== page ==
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Tell Census Bicyclists Count

How do we know how many people are biking? In most cases, we rely upon the American Community Survey. 

Each year the Census Bureau releases data on how people get to work, including whether they bike to work. This is the most consistent and widespread data on the number of people regularly biking in the United States. We use it in many ways -– to compare cities large and small, to evaluate communities and states using Bicycle Friendly America programs, and to better understand bicycle safety

While this data is limited and far from perfect, without it we would have very little understanding of bicycling in America.

The Census Bureau is currently doing a content review process for the American Community Survey. It is possible that the content review could result in the elimination of this important data. If you appreciate the value of knowing how many regular bicycle commuters there are, please take the time to let them know. 

You can comment on the question that lets us know how many people regularly commute to work by clicking here.

To give your comment on the question that provides us with this important data:

  • Expand the Economic Topics accordion
  • Select “Journey to Work”
  • Select “How did this person usually get to work last week?”
  • Select “Next Step”
  • Fill out a form to submit feedback

The form is available until Friday, July 18. Please take the time to let the Census Bureau know how important this data is to understanding bicycle commuting -– the fastest growing mode of getting to work in the last decade.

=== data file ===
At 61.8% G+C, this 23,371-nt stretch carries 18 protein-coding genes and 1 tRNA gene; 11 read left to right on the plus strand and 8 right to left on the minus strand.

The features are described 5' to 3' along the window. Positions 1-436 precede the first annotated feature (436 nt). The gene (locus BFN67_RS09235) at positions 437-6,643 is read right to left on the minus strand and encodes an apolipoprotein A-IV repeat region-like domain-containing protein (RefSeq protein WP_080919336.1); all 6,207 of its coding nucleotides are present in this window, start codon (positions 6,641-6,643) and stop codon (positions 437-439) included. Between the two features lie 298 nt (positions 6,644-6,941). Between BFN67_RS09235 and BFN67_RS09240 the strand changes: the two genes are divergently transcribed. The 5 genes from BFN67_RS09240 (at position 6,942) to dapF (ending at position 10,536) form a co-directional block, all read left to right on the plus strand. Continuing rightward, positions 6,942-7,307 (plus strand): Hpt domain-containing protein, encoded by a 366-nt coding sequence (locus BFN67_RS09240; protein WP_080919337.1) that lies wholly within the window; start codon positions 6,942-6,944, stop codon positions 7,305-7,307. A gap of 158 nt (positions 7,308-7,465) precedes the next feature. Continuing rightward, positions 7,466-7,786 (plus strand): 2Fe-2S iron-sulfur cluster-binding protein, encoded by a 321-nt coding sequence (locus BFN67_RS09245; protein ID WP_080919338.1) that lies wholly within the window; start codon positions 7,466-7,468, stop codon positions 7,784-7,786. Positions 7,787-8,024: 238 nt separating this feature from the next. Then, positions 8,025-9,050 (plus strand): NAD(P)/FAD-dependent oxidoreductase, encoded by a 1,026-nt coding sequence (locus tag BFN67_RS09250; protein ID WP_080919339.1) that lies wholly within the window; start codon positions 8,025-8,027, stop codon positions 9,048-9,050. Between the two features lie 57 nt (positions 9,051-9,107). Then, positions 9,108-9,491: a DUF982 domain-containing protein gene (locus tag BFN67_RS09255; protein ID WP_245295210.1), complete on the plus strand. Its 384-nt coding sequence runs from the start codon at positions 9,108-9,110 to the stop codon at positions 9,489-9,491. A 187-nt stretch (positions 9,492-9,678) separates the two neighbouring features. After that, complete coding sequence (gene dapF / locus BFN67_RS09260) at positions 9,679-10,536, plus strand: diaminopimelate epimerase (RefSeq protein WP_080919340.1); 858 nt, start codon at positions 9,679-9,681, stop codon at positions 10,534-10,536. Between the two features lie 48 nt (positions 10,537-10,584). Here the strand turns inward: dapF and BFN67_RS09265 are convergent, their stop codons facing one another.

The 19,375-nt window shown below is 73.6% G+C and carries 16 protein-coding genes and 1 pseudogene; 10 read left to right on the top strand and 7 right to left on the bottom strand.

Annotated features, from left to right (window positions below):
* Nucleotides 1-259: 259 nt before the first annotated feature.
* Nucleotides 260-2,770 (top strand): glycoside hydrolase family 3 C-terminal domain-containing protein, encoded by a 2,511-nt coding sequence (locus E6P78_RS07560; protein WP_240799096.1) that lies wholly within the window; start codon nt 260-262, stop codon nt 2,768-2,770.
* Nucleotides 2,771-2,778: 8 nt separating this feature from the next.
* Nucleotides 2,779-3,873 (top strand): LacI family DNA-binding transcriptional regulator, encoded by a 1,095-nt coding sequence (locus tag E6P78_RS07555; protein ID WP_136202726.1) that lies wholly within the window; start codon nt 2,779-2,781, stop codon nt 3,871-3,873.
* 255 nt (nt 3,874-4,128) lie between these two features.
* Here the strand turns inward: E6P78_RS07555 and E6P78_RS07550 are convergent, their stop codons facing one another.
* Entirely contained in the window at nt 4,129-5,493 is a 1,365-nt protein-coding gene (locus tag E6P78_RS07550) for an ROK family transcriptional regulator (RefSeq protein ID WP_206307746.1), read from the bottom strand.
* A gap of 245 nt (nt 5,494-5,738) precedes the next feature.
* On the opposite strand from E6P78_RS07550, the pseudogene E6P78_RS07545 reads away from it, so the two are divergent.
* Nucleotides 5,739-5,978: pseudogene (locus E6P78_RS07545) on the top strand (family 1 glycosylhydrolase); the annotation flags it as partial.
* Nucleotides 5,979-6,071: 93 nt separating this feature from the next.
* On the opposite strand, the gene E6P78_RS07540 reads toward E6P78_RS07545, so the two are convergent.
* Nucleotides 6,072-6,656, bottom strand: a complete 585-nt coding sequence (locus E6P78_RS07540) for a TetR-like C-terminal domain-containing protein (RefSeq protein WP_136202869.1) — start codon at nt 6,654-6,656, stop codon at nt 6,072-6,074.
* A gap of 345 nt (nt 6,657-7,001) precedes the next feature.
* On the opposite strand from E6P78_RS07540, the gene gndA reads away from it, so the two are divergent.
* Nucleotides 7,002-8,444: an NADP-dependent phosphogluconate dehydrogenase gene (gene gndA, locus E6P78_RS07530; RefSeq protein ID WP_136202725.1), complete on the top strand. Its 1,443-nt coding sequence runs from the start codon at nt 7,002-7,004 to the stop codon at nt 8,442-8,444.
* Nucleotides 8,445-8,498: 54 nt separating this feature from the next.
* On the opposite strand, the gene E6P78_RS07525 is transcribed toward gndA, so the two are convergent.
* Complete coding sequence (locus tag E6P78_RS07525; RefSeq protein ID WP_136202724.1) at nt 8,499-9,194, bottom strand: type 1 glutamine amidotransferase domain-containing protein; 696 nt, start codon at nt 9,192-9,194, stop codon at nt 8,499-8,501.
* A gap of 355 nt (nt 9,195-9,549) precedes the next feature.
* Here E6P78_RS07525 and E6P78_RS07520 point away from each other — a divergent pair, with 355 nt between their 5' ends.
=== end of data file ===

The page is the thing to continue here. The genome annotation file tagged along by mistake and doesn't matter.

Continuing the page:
Below is a sample comment:

How did this person usually get to work last week?

a. Please tell us how you use the information from this question.

This information is important because it provides consistent, high quality, and timely information on how people get to work. The data provided by this question is crucial to understanding changes in biking and walking that accompany investments in non-motorized infrastructure, travel demand management, and other policies that encourage non-motorized travel. Data on non-motorized travel is not readily available from other sources and the data produced by this question is vitally important to understanding non-motorized travel. The data is most commonly used to estimate the rate of bicycling and walking to work, the growth of bicycling and walking to work, and the relative safety of bicycling and walking to work in states and communities.

b. The American Community Survey might not be the only source for this information. Is there another source that you use?

The National Household Travel Survey, which has occurred irregularly since 1983, provides more comprehensive data on the use of biking and walking for travel and transportation. However, it last occurred in 2009 and the next version will occur in 2015. It is not a substitute for the annual data produced by the ACS.

Numerous local agencies and private organizations produce bicycle counts of varying consistency. Due to their variability and lack of nationwide coverage, they are not true substitutes for the data produced by the ACS.

c. If yes, is the American Community Survey your primary source for this information?

d. If yes, please tell us why the American Community Survey is your primary source for this information.

The ACS is my primary source because it is the only source that produces annual data that is available for multiple geographies (cities and states) and is comparable throughout the nation.

3) Please tell us if you have any additional comments about any of the questions on the American Community Survey that you use.

It would be extremely useful to know whether or not people use multiple modes to get to work or use more than one mode of travel to get to work most weeks. Data on the use of multiple modes to get to work would allow some quantification of the success of multimodal investments. Data on using more than one mode in a week would allow a better understanding of the transportation choices that people are making.

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